By Jocelyn Polisar, Yoetzet Halacha, first printed on Times of Israel Blog, December 18, 2015
Twenty-seven years ago, I was among the handful of young women who asked Rabbanit Chana Henkin to give a weekly Bible class in a Jerusalem living room, and several months later urged her to establish a women’s Torah academy built on her creative, reverent approach to Jewish texts. When she agreed, my husband and I volunteered to pitch in by establishing its American “friends of” organization while in Boston for his graduate studies. Working from a home office that doubled as our baby son’s bedroom, we recruited students and helped raise the seed money that enabled the school, Nishmat, to open in the fall of 1990. We returned to Israel a year later and for two decades I raised six children and studied Torah largely on my own. When my youngest entered first grade, I enrolled in Nishmat and recently completed its demanding program to train Yoatzot Halacha — women who advise couples on Jewish family law and practice.
Two months ago, I was among the hundreds of Nishmat students and alumnae who joined thousands of mourners in accompanying the Henkins’ son Eitam and daughter-in-law Naama on their final earthly journey. They had been cut down by Hamas gunmen while driving home the previous evening and their four children, witnesses to the murder from the back seat, had instantly been transformed into orphans — a fate heartbreakingly dramatized when their nine-year-old said Kaddish for his parents at the funeral. Though Eitam had become an accomplished rabbinic authority, a promising academic historian, and a devoted husband and father during his three short decades of life, I still remembered him as “Eitami,” the rambunctious boy I first met at the Henkin home while working on the blueprints for Nishmat.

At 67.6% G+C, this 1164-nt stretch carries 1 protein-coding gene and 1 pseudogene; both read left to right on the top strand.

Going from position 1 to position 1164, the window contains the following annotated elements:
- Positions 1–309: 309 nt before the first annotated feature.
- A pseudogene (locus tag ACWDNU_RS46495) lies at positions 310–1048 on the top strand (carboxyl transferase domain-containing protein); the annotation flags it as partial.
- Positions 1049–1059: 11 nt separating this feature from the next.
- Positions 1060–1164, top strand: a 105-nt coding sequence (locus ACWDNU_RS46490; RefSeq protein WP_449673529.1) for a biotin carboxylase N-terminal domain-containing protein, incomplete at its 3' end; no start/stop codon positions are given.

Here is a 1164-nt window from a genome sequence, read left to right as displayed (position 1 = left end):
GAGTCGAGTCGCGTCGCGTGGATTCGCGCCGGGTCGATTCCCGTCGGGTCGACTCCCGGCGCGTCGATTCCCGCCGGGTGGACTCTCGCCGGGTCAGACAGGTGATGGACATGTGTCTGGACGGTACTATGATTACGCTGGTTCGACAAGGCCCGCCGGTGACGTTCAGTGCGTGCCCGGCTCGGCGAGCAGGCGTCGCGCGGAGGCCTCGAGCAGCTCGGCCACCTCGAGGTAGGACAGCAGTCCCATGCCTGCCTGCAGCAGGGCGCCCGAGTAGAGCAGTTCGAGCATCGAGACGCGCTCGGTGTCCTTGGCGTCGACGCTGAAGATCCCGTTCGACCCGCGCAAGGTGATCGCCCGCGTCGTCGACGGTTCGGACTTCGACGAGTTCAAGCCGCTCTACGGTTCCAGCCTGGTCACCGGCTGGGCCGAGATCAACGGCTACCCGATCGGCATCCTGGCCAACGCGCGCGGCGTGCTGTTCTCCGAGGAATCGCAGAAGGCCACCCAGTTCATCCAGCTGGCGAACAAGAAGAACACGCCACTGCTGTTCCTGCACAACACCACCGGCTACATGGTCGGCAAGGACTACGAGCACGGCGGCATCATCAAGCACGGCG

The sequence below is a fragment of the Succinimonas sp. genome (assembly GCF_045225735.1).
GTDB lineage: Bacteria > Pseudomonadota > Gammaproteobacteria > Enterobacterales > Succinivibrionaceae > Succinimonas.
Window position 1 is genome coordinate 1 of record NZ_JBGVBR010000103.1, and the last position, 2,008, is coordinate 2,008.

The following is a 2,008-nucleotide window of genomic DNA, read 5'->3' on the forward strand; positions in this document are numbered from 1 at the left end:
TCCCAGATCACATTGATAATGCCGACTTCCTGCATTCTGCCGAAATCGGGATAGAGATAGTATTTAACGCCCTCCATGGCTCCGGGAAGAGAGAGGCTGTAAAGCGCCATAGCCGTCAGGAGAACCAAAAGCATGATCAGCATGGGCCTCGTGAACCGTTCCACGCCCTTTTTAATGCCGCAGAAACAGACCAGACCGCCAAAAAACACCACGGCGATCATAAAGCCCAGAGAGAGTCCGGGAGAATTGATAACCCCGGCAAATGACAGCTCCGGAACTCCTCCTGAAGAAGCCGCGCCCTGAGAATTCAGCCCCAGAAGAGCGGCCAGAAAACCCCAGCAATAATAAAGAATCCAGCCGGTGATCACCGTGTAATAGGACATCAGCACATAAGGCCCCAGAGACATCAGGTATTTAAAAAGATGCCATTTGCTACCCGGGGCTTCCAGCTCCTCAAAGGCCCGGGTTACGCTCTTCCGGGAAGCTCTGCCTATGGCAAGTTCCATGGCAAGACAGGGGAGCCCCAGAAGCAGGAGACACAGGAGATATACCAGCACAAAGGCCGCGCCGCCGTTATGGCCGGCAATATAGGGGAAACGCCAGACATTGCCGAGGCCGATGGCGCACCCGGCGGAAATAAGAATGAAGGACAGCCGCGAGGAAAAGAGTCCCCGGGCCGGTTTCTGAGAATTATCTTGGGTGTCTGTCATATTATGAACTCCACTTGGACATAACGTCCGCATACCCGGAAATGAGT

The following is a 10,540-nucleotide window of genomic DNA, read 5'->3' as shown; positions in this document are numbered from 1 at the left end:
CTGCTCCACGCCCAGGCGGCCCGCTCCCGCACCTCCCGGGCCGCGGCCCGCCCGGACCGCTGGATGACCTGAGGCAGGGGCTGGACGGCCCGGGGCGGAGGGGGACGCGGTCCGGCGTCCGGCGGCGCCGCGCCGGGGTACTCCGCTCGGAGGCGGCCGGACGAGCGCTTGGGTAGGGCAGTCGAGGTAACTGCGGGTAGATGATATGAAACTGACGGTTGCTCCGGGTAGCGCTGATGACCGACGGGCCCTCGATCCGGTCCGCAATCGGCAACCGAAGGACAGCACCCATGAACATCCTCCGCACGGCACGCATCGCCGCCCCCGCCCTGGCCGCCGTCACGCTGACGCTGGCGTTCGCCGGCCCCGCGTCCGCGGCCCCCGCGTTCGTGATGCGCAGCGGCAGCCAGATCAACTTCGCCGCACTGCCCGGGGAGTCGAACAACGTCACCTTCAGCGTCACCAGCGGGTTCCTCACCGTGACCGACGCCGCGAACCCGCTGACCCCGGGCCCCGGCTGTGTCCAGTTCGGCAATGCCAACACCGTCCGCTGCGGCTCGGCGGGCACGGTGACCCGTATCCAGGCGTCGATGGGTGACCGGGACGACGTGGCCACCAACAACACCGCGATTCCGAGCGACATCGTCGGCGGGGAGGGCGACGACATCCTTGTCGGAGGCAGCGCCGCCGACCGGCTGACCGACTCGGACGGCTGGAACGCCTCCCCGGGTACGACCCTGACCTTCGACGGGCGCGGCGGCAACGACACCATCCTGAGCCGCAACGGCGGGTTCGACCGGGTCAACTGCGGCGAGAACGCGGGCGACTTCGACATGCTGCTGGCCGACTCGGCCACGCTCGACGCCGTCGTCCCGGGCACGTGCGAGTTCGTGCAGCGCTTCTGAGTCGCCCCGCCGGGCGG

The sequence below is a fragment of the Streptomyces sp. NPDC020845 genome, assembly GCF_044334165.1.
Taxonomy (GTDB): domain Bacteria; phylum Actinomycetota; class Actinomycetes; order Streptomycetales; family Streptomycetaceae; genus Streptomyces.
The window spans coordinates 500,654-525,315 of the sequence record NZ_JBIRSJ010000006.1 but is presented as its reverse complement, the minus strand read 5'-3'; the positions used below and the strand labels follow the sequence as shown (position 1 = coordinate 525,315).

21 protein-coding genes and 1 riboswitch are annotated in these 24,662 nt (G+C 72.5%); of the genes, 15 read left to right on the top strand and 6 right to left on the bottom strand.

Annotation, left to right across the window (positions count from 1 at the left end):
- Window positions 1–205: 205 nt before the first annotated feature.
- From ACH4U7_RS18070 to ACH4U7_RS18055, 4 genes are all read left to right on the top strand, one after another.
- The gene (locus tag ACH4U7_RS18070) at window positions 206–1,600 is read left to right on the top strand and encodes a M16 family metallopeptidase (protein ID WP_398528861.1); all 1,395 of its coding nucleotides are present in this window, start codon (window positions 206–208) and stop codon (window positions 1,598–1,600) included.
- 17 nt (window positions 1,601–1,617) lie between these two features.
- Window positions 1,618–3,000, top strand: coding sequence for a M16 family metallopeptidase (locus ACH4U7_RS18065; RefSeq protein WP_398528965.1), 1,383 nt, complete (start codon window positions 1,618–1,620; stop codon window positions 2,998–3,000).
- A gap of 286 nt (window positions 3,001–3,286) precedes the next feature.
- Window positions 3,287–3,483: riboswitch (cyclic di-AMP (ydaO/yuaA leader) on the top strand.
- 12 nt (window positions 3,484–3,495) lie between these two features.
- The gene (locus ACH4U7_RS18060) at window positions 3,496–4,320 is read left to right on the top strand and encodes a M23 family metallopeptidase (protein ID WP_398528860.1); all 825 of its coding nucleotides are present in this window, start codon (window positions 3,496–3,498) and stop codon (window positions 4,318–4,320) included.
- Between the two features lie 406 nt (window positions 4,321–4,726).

Nothing of Eitam and Naama’s background was known, of course, to the two Hamas terrorists who fired a stream of bullets at a young Jewish couple who happened to be in the wrong place at the wrong time. Though doubtless pleased to have felled two rising leaders of the Religious Zionist community, they could not have known that their attack would have the added effect of endangering the institution where Eitam taught, and which his mother had built and sustained for a quarter century through vision and sheer force of will. The new responsibilities thrust on Rabbanit Henkin as matriarch of a family struck by tragedy, coupled with the unimaginable emotional toll of the blow, meant that for the foreseeable future she would be unable to provide the leadership and energy that had enabled Nishmat to have an outsized impact on Israel and the Jewish world.
While the murderers did not know they were taking deadly aim at Nishmat, wreaking such havoc was exactly what they had in mind. The goal of terror is not only to instill fear at the prospect of more orphans and bereaved parents, but to strike at the heart of Israel’s vibrant civil society. And what could be a better target than an academy that promotes the antithesis of the Islamists’ worldview — by strengthening its students’ commitment to a Jewish nation whose right to exist Hamas denies and enabling religious women to attain leadership positions that contrast starkly with the traditional female roles to which Islamists cling?
How then should we answer their attack? Strategic thinkers have long understood that to deter terror, one must respond disproportionately. Countermeasures aime